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Gianforte asks for more flexibility to spend fed rental assistance funds

(Daily Montanan) Gov. Greg Gianforte wrote to Montana’s congressional delegation on Tuesday requesting greater flexibility from the federal government in how the state can administer emergency rental assistance funds, a pot of money designed to stave off evictions and COVID-19 related economic hardship that many smaller states have struggled to adequately spend.

Montana, along with dozens of other states, faces losing a chunk of that money due to low rates of obligation and expenditure as per federal guidance released in October. State officials have conceded that there are issues with their approach to disbursing the funds, but have also pointed to the restrictiveness of federal law as a cause for the slow rate of spending — the money can’t be used to more generally stimulate the availability of affordable housing.

“While Montanans are experiencing housing insecurity due to direct or indirect results of the pandemic, the law’s restrictive use of ERA funds prevents the state from assisting Montanans with the tens of millions of dollars of remaining ERA funds,” Gianforte’s letter to Rep. Matt Rosendale and Sens. Jon Tester and Steve Daines reads. “The law’s one-sized-fits-all approach to housing challenges resulting from the pandemic doesn’t work in a rural state like Montana, putting the state at risk of losing funds we cannot spend fully under current, inflexible federal law.”

The ERA funds were authorized through federal appropriations legislation last year to cover as many as 15 months of rental and utility costs for eligible renters across the country. Small states received a minimum allocation of $200 million each, of which Montana has spent around only about $22.5 million.

In October, the U.S. Department of Treasury told states that unless they obligate 65% of their allocation by Nov. 15, they risk losing 10% to reallocation.

Montana has received around 7,000 applications for the assistance, which meets the state Department of Commerce’s estimates for eligible demand for the program. This means that unless the feds provide greater flexibility, states like Montana will have to leave money on the table, the Gianforte administration argued.

“Specifically, the state asks for expanded eligible uses of ERA funds, beyond emergency rental assistance funds, to address the long-standing shortage of affordable housing and workforce housing,” the letter reads.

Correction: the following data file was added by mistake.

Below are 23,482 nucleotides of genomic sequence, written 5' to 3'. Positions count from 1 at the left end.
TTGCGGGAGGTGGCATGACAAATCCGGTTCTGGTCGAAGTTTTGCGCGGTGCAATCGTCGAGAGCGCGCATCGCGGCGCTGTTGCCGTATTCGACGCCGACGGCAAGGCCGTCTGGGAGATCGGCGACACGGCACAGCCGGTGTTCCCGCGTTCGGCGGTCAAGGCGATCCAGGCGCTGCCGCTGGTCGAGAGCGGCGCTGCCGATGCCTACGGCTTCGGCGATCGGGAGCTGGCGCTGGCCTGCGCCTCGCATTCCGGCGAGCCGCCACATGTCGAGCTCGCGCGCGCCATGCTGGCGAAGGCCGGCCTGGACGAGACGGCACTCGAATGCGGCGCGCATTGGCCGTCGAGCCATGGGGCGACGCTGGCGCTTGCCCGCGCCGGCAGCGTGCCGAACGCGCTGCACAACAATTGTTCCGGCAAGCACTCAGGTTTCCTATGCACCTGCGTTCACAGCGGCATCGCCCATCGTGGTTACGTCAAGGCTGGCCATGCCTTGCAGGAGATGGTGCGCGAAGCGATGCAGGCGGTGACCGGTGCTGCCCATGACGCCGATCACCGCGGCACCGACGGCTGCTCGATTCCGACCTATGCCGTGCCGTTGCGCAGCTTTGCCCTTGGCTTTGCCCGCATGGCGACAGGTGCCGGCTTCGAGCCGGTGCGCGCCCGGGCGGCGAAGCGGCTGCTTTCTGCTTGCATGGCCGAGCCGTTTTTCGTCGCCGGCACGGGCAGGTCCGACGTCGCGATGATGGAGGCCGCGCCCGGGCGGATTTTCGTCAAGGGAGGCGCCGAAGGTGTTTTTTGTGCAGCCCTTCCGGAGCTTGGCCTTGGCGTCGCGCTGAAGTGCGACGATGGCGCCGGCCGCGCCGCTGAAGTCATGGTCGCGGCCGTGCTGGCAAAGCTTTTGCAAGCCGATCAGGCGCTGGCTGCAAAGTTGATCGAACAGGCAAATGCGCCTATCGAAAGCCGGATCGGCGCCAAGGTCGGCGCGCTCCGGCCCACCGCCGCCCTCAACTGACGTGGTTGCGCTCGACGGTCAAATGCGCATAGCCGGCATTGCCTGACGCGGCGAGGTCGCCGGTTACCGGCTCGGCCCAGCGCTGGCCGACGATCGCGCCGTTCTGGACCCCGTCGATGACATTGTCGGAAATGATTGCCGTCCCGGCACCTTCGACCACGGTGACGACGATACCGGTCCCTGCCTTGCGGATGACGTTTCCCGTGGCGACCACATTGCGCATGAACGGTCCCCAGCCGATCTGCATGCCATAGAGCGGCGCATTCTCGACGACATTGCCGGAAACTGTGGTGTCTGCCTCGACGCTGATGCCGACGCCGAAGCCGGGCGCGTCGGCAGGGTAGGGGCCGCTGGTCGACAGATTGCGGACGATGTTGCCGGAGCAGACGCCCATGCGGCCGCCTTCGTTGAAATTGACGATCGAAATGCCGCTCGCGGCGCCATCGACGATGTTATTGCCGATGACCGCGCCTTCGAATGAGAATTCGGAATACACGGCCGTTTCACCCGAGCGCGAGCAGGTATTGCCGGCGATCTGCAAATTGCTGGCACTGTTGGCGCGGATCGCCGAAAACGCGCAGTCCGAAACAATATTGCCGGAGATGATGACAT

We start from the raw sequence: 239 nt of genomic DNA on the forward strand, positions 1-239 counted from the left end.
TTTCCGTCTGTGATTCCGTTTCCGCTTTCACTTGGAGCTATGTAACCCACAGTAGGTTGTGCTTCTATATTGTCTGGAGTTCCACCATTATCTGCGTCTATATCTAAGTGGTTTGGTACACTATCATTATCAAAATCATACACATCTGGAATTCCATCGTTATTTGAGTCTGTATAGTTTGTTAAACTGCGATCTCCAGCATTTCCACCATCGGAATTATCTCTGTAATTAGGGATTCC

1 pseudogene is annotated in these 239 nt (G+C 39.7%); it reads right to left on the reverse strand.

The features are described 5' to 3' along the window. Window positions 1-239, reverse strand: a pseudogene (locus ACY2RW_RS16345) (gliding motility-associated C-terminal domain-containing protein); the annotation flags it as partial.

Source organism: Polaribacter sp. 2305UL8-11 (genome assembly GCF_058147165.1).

However, state officials have also admitted to systemic inefficiencies that have slowed the rate of spending.

The October guidance from the Treasury Department says states that aren’t meeting their obligation requirements can submit program improvement plans in order to avoid recapture of the ERA funds. Montana submitted its plan on Monday, by which time its expenditure ratio of the funds was only around 11%.

In the plan, the state Department of Commerce identified several obstacles. Perhaps the most significant is high demand and staff turnover coupled with long processing time for applications for the funds — now up to 20 days, far past the amount of time that some tenants have to pay past-due rent.

“Increased application volume following the end of the federal eviction moratorium and our launch of continued assistance applications in late September, coupled with recent staff departures … has generated an application backlog and increased our average application processing time from around 12 days to 20 days,” one section of the plan reads.

According to the plan, Montana has made use of most of the flexibility afforded by federal law. But there are some areas where the state imposes more restrictions than are required. For instance, Montana requires most applicants to prove their income levels, while federal guidance says that applicants can self-attest their income — the state says it will continue to require proof of income as part of an anti-fraud measure.

The state Department of Commerce named several plans for improvement, as well. It will create a new marketing program, hire four new staff to the department and shift $14 million of the funds to the Department of Public Health and Human Services to work with non-profit partners to “provide housing stability services.”

Even with those changes, Gianforte and others argue that Montana simply doesn’t have the demand for $200 million in pure rent subsidy — if the feds want states to spend the money faster, they need to loosen the requirements for disbursing the funds.

“The circumstances the State of Montana faces are not unique,” Gianforte’s letter to the delegation reads. “Other states…are at risk of a clawback from the federal government, because the law’s narrow, inflexible guidelines make it unlikely for us to meet the minimum threshold the law requires for spending ERA funds.”